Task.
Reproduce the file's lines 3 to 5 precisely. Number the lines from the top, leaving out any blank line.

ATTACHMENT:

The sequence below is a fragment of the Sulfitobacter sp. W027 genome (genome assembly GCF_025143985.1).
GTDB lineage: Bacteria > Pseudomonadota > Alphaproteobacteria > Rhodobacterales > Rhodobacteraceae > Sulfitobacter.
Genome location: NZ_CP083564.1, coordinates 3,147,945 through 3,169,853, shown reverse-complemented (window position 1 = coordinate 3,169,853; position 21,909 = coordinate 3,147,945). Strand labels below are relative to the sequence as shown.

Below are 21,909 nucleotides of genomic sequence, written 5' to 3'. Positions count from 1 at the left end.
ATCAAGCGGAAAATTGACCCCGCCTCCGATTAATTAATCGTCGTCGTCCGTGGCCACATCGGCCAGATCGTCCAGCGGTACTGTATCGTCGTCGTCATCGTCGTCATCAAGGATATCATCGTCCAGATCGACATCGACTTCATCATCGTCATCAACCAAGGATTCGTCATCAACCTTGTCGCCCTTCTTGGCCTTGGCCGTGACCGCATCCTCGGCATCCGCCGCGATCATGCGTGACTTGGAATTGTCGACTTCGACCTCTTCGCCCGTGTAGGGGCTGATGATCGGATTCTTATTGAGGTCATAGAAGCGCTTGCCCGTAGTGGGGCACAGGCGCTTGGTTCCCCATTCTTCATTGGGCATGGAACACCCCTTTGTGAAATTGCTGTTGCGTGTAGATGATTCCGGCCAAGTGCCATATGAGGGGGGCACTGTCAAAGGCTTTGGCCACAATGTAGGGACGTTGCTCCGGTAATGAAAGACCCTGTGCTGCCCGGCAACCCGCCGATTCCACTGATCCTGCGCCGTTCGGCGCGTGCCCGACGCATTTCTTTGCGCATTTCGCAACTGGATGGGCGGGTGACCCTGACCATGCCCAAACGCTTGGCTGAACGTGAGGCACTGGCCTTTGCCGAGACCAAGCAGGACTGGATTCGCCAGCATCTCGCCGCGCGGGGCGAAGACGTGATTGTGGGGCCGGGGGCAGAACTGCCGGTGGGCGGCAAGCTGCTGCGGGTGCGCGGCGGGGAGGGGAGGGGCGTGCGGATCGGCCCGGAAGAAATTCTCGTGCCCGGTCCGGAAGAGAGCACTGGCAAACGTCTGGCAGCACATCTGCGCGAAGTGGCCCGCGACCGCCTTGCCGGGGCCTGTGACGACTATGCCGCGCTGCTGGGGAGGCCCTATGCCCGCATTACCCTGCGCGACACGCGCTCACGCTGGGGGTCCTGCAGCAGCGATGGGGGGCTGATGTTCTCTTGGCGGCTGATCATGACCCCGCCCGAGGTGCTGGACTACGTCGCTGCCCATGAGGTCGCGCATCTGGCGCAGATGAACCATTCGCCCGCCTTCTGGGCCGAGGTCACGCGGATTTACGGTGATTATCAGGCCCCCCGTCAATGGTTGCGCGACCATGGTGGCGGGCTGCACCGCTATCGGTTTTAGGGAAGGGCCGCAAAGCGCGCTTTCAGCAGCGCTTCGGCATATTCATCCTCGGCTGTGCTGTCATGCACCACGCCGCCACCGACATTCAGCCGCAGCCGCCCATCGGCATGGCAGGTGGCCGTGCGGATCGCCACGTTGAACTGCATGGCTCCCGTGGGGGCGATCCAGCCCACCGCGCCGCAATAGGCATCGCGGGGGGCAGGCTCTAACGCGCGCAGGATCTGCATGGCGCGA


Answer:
Genome location: NZ_CP083564.1, coordinates 3,147,945 through 3,169,853, shown reverse-complemented (window position 1 = coordinate 3,169,853; position 21,909 = coordinate 3,147,945). Strand labels below are relative to the sequence as shown.

Below are 21,909 nucleotides of genomic sequence, written 5' to 3'. Positions count from 1 at the left end.
ATCAAGCGGAAAATTGACCCCGCCTCCGATTAATTAATCGTCGTCGTCCGTGGCCACATCGGCCAGATCGTCCAGCGGTACTGTATCGTCGTCGTCATCGTCGTCATCAAGGATATCATCGTCCAGATCGACATCGACTTCATCATCGTCATCAACCAAGGATTCGTCATCAACCTTGTCGCCCTTCTTGGCCTTGGCCGTGACCGCATCCTCGGCATCCGCCGCGATCATGCGTGACTTGGAATTGTCGACTTCGACCTCTTCGCCCGTGTAGGGGCTGATGATCGGATTCTTATTGAGGTCATAGAAGCGCTTGCCCGTAGTGGGGCACAGGCGCTTGGTTCCCCATTCTTCATTGGGCATGGAACACCCCTTTGTGAAATTGCTGTTGCGTGTAGATGATTCCGGCCAAGTGCCATATGAGGGGGGCACTGTCAAAGGCTTTGGCCACAATGTAGGGACGTTGCTCCGGTAATGAAAGACCCTGTGCTGCCCGGCAACCCGCCGATTCCACTGATCCTGCGCCGTTCGGCGCGTGCCCGACGCATTTCTTTGCGCATTTCGCAACTGGATGGGCGGGTGACCCTGACCATGCCCAAACGCTTGGCTGAACGTGAGGCACTGGCCTTTGCCGAGACCAAGCAGGACTGGATTCGCCAGCATCTCGCCGCGCGGGGCGAAGACGTGATTGTGGGGCCGGGGGCAGAACTGCCGGTGGGCGGCAAGCTGCTGCGGGTGCGCGGCGGGGAGGGGAGGGGCGTGCGGATCGGCCCGGAAGAAATTCTCGTGCCCGGTCCGGAAGAGAGCACTGGCAAACGTCTGGCAGCACATCTGCGCGAAGTGGCCCGCGACCGCCTTGCCGGGGCCTGTGACGACTATGCCGCGCTGCTGGGGAGGCCCTATGCCCGCATTACCCTGCGCGACACGCGCTCACGCTGGGGGTCCTGCAGCAGCGATGGGGGGCTGATGTTCTCTTGGCGGCTGATCATGACCCCGCCCGAGGTGCTGGACTACGTCGCTGCCCATGAGGTCGCGCATCTGGCGCAGATGAACCATTCGCCCGCCTTCTGGGCCGAGGTCACGCGGATTTACGGTGATTATCAGGCCCCCCGTCAATGGTTGCGCGACCATGGTGGCGGGCTGCACCGCTATCGGTTTTAGGGAAGGGCCGCAAAGCGCGCTTTCAGCAGCGCTTCGGCATATTCATCCTCGGCTGTGCTGTCATGCACCACGCCGCCACCGACATTCAGCCGCAGCCGCCCATCGGCATGGCAGGTGGCCGTGCGGATCGCCACGTTGAACTGCATGGCTCCCGTGGGGGCGATCCAGCCCACCGCGCCGCAATAGGCATCGCGGGGGGCAGGCTCTAACGCGCGCAGGATCTGCATGGCGCGA